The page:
Southeastern Section - 62nd Annual Meeting (20-21 March 2013)

Paper No. 2
Presentation Time: 8:00 AM-5:30 PM


ATWATER, Brian1, TEN BRINK, Uri S.2, FEUILLET, Natalie3, FUENTES, Zamara4, HALLEY, Robert B.5, TUTTLE, Martitia6, WEI, Yong7 and WEIL ACCARDO, Jennifer3, (1)USGS, University of Washington 351310, Seattle, WA 98195, (2)U.S. Geological Survey, Woods Hole, MA 02543, (3)Ipgp, 1 Rue Jussieu, Paris, 75005, France, (4)Marine Sciences, University of Puerto Rico, PO BOX 9000, Mayaguez, PR 00681, (5)USGS (retired), 1376 2600 Rd, Cedaredge, CO 81413, (6)M.Tuttle & Associates, P.O. Box 345, Georgetown, ME 04548, (7)NOAA/Pmel, 7600 Sand Point Way N.E, Seatte, WA 98115-6349,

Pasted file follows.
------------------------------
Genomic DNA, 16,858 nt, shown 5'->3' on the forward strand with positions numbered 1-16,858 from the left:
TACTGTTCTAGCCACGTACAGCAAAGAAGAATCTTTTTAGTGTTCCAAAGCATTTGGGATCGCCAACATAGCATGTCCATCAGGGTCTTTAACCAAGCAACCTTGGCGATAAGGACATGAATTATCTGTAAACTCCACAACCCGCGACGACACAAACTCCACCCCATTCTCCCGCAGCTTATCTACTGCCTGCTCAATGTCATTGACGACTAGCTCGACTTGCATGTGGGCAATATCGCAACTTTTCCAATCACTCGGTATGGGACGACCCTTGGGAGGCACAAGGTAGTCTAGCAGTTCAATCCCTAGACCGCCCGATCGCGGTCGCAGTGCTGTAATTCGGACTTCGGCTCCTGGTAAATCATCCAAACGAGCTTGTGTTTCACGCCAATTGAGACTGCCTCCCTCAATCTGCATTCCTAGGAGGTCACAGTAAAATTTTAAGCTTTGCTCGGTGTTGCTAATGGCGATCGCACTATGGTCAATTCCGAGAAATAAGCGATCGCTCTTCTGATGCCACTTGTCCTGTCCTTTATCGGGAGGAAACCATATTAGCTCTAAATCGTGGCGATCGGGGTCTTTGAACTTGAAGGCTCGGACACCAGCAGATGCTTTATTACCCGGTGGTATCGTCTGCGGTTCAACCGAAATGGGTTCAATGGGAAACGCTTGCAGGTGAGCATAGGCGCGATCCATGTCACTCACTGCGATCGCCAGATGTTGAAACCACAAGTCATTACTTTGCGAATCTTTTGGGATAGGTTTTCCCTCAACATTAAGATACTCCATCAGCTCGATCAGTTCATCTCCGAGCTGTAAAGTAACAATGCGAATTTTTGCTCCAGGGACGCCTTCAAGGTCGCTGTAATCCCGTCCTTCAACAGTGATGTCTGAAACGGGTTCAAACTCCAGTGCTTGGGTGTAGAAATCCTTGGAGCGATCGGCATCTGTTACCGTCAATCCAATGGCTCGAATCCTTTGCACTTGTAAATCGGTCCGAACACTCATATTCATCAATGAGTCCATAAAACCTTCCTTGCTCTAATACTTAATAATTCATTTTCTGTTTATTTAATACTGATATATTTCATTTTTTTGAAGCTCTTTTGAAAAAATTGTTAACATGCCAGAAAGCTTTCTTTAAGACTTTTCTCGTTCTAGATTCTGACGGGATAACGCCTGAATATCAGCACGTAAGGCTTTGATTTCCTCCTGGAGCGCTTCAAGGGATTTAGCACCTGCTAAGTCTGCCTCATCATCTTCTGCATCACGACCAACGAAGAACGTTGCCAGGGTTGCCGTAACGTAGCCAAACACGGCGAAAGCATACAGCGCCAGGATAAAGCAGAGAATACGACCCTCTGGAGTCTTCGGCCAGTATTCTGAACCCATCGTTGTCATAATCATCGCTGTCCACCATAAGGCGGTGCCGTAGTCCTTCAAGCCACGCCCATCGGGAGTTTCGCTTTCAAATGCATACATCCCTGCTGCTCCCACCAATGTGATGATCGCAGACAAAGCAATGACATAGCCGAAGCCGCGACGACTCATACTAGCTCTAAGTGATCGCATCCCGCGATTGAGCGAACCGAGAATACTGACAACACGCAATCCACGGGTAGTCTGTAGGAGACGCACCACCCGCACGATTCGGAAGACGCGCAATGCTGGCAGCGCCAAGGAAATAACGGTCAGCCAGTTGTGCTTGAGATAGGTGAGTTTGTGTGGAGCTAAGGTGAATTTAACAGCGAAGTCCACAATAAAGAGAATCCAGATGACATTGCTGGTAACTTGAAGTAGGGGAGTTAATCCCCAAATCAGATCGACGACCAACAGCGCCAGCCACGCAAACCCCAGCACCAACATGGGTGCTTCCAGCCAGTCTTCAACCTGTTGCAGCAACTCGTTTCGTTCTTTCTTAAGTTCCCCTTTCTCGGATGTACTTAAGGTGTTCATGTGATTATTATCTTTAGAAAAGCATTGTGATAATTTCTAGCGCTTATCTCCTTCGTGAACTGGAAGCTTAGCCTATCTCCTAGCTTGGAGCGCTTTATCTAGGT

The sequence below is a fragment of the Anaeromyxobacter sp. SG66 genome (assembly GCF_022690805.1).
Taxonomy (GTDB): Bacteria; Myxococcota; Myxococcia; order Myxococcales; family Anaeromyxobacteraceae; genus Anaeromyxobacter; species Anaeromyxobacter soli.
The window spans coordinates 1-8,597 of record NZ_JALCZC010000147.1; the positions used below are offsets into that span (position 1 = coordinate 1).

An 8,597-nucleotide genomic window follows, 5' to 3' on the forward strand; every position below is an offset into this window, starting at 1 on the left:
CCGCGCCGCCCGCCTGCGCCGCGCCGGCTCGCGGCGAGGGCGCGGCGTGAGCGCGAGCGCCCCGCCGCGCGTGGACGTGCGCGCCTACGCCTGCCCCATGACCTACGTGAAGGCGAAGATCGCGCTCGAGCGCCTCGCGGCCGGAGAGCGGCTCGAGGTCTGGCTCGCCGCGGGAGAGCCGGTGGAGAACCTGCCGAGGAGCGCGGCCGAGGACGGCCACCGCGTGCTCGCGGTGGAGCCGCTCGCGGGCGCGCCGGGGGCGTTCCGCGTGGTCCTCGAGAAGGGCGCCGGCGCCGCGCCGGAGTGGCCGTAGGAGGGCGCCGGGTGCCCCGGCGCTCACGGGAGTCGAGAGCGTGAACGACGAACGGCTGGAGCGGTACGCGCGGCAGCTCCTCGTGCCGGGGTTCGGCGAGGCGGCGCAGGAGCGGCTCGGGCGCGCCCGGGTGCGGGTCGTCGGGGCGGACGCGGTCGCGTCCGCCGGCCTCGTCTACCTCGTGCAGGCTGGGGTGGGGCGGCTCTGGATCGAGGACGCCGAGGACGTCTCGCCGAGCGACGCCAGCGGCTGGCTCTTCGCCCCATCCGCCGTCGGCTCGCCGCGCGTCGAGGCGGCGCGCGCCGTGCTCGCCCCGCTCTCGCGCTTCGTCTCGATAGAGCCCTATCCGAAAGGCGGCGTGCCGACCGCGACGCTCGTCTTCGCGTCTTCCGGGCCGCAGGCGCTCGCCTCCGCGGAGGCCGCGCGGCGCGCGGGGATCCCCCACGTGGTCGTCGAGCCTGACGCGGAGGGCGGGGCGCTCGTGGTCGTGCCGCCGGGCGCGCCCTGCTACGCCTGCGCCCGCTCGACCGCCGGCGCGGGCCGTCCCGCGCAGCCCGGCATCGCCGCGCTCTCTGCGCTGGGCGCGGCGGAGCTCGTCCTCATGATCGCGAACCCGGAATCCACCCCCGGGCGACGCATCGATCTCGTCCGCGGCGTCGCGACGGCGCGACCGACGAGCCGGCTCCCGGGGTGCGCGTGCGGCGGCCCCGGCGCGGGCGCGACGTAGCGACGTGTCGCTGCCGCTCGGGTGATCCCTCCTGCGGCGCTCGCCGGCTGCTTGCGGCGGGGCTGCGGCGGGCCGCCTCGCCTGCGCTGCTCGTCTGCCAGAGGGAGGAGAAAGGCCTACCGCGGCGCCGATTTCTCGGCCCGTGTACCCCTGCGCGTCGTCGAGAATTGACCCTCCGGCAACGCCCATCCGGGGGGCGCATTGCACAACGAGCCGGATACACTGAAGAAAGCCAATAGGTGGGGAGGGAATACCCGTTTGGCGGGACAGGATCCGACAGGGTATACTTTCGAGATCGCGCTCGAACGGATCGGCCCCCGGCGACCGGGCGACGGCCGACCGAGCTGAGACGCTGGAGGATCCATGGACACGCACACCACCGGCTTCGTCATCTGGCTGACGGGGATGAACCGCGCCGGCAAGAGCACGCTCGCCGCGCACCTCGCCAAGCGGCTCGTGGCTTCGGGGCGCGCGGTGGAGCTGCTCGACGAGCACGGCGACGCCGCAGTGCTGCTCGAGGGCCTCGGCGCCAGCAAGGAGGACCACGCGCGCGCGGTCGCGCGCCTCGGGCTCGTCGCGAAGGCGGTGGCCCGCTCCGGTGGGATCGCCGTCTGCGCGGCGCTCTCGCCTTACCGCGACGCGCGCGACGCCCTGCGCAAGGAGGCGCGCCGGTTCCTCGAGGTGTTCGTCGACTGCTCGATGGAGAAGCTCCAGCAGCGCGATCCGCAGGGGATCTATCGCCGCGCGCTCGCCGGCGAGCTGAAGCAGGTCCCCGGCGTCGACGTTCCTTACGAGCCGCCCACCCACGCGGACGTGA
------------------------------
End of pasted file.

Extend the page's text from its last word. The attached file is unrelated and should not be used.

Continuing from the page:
Coral boulders of medieval age at Anegada, British Virgin Islands, calibrated to local geologic effects of far-field tsunamis and hurricanes, provide tangible evidence for the generation of a tsunami by faulting along the eastern Puerto Rico Trench. Anegada is fringed on the north and east by a coral reef 100-1200 m offshore; founded on Pleistocene reefal carbonate; rimmed by sandy Holocene beach ridges; and bermed with coral-rubble on a rocky stretch of its north shore. CORAL BOULDERS: Scores of coral heads up to 2 m in diameter were moved across the north shore in medieval time. Some crossed the line of the modern storm berm, continued over a limestone rise 4 m above sea level, and came to rest on lower ground hundreds of meters farther south. Others traversed beach ridges, and two of these boulders are now 1.5 km from the fringing reef. Most are the brain coral Diploria. Some retain enough of their originally rounded, dimpled shape to have been deposited live. The likely time of emplacement is AD 1200-1450. This range is based on radiocarbon dating of outer growth bands of 18 heads from 5 separate areas. The youngest of the ages is 890±25 14C yr BP, and the ΔR assumed is 0 to –200 14C yr. CALIBRATIONS: A sand sheet securely dated to 1650-1800 represents either the largest known far-field tsunami in the Caribbean (1755 Lisbon) or some other tsunami or unusual storm that surpassed the Lisbon tsunami in its local geologic effects [refs 1-4]. Because the sheet extends 1.5 km inland, we had expected the coral boulders to be coeval with it. Instead they yielded only the pre-Columbus ages cited above. Hurricanes Donna (1960) and Earl (2010) rank below the 1650-1800 overwash in their Anegada effects. Their lasting deposits are limited to sandy spillover fans that extend a few tens of meters inland. nearby tsunami sources: Anegada faces normal faults that fissure the outer rise 200 km to the north. Thrust-earthquake potential may vary along northeast Antilles Subduction Zone [5]. No large slides are evident on the submarine slope that descends from Anegada northward to the Puerto Rico Trench [6]. RELATED ABSTRACTS at fall AGU: Coral-boulder ages (T41A-2562), storm and tsunami modeling (OS32A-05). REFERENCES: [1-4] Natural Hazards 63 (1), 51-149; [5] GRL 39, L10304; [6] Eos 85 (37), 349.